Since 2014, the town of Stanardsville, Va., has dedicated significant amounts of time and funding to the revitalization of the downtown corridor. While many projects have been focused on refreshing the town’s physical appearance, resident well-being, quality of life and safety have also been major considerations in the allocation of funds.
In 2016, the Virginia Department of Housing and Community Development awarded the town a $1 million downtown revitalization grant to be used for facade improvements on commercial buildings on Main Street, housing rehab projects for low-to-moderate-income families and the construction of a performance pavilion and farmer’s market in the town. Previously, the town had been awarded more than $400,000 in grants for streetscape enhancements including the construction of pedestrian-minded sidewalks and crosswalks, installing enhanced street lighting, and beautification efforts throughout the downtown area.
“The common thread of all of these projects is to improve the physical appearance of the town and provide the kind of things that will entice people to come and visit,” said Roy Dye, executive director of Stanardsville Area Revitalization, or STAR. “The physical improvements aren’t just cosmetic, though. They ensure the safety of pedestrians, make the town more walkable and, therefore, encourage more activity downtown both from residents and visitors.”
The initial grant covered the revitalization of a three-block, 900-foot stretch of downtown, which included constructing two new crosswalks, connecting old and new sidewalks, adding curb extensions where necessary and installing street lighting at key locations.
“We hear a lot of positive comments about these efforts, especially about the streetlights,” Dye said. “They allow us to further beautify the town by adding banners — like welcome signs, event promotions and holiday celebrations — and also make downtown safer and more welcoming once night falls.”
Mayor Gary Lowe said the project brings nothing but good things to Stanardsville, and the addition of the major project — the performance pavilion and farmer’s market — will be especially vital.
“This is great news for Stanardsville,” he said in a 2016 press release. “We will work with property owners to renovate storefronts in the downtown area and start to build the performance pavilion and farmer’s market. Together with the new sidewalk extensions, this will give a tremendous boost to our ongoing revitalization efforts.”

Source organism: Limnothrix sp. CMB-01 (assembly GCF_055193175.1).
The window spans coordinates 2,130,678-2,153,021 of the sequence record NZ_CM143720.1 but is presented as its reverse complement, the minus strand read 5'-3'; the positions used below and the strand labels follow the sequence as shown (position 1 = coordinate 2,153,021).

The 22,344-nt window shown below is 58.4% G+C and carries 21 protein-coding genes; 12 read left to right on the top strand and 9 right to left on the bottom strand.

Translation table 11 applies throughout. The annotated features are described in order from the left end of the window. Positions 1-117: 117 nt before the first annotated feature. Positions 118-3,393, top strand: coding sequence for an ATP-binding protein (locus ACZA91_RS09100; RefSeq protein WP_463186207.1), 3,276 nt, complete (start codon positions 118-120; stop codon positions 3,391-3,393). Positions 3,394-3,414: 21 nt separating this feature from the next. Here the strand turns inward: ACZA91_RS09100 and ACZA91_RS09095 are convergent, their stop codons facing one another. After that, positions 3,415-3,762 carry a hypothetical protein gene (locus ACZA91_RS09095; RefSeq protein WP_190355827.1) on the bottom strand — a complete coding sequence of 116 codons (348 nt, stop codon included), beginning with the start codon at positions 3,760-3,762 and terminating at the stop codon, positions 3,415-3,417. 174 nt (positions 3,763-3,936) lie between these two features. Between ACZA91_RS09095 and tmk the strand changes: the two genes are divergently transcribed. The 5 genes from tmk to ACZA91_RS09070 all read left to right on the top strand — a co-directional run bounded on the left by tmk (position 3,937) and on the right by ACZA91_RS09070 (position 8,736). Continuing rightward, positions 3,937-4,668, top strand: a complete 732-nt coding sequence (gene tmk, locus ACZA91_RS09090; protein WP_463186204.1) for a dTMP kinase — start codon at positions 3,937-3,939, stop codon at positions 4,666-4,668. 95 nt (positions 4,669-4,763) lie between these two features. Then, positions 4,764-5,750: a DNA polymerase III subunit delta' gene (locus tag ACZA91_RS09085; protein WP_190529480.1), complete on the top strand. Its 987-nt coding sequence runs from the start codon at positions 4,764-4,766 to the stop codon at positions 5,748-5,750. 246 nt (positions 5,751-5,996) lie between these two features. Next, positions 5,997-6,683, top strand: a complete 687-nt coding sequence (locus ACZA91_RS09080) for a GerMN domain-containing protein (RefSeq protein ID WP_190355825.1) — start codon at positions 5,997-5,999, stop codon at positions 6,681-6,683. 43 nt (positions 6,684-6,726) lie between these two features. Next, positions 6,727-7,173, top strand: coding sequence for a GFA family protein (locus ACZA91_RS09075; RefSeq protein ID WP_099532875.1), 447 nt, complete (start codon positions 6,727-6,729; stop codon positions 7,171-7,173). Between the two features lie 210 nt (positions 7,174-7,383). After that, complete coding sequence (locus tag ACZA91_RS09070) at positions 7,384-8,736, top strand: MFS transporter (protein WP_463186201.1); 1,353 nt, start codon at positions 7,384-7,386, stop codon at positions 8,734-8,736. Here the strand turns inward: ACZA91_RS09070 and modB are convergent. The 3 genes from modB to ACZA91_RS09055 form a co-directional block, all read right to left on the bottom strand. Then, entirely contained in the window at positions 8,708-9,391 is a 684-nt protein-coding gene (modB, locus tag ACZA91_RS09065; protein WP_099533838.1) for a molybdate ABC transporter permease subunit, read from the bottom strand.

The initial project was so well-received the town decided to use some of the funding from the second grant to continue these efforts.
“Phase two will extend the new sidewalk network on Main Street by expanding those sidewalks further downtown to the shopping center. Right now, people who walk there are walking in the street and it’s a very unsafe situation,” Dye said. “The expansion will continue throughout the rest of town, too. The lengthier extension going east will make it easier for people to walk through town to the pharmacy and will allow low-and-moderate-income citizens easier and more direct access to a local nonprofit that provides them services.”
In addition to new sidewalks, streetlight installation will continue in both directions, as well as minimal beautification efforts, Dye said.
The latest town census reports only about 400 permanent residents in Stanardsville, but Dye believes the town’s location at the base of the Blue Ridge Mountains provides a unique opportunity for a rich tourism industry.
“We’re a gateway to the Blue Ridge Mountains, so the thought is a lot of folks coming down the mountain will see as they approach town things that spark their interest,” Dye said. “The hope is a robust farmer’s market and accompanying bandstand will attract visitors, who can then enjoy our new sidewalks and improved landscaping.”
The farmer’s market and performance pavilion are slated to sit near the town high school, a hub of community engagement. The hope, Dye said, is that each Saturday residents can enjoy live music as they do their weekly shopping.
“Our thought is every weekend there will be some kind of music going on,” he said. “Coming to the market will be an event — residents will see their friends, listen to music, even grab a bite to eat.”
The revitalization has been well-received by residents, and even contributed to an uptick in commercial business presence in the town.
“We’ve had a new bank open a branch office in town, a new restaurant recently opened its doors, a lawyer’s office opened here and an optician is now downtown on Main Street, too,” Dye said. “Our efforts are gradually beginning to have the impact of attracting new commercial enterprises, which is what we’re trying to do.”
The revitalization of downtown Stanardsville is long from over, but Dye said the effort that went into getting to where they are now has been worth it, and he encourages other cities to do the same.
“There’s a lot of grant money available out there,” he said. “And projects like this are the kind of thing communities should be doing to better the quality of life for their residents. It’s been worth it tenfold for us.”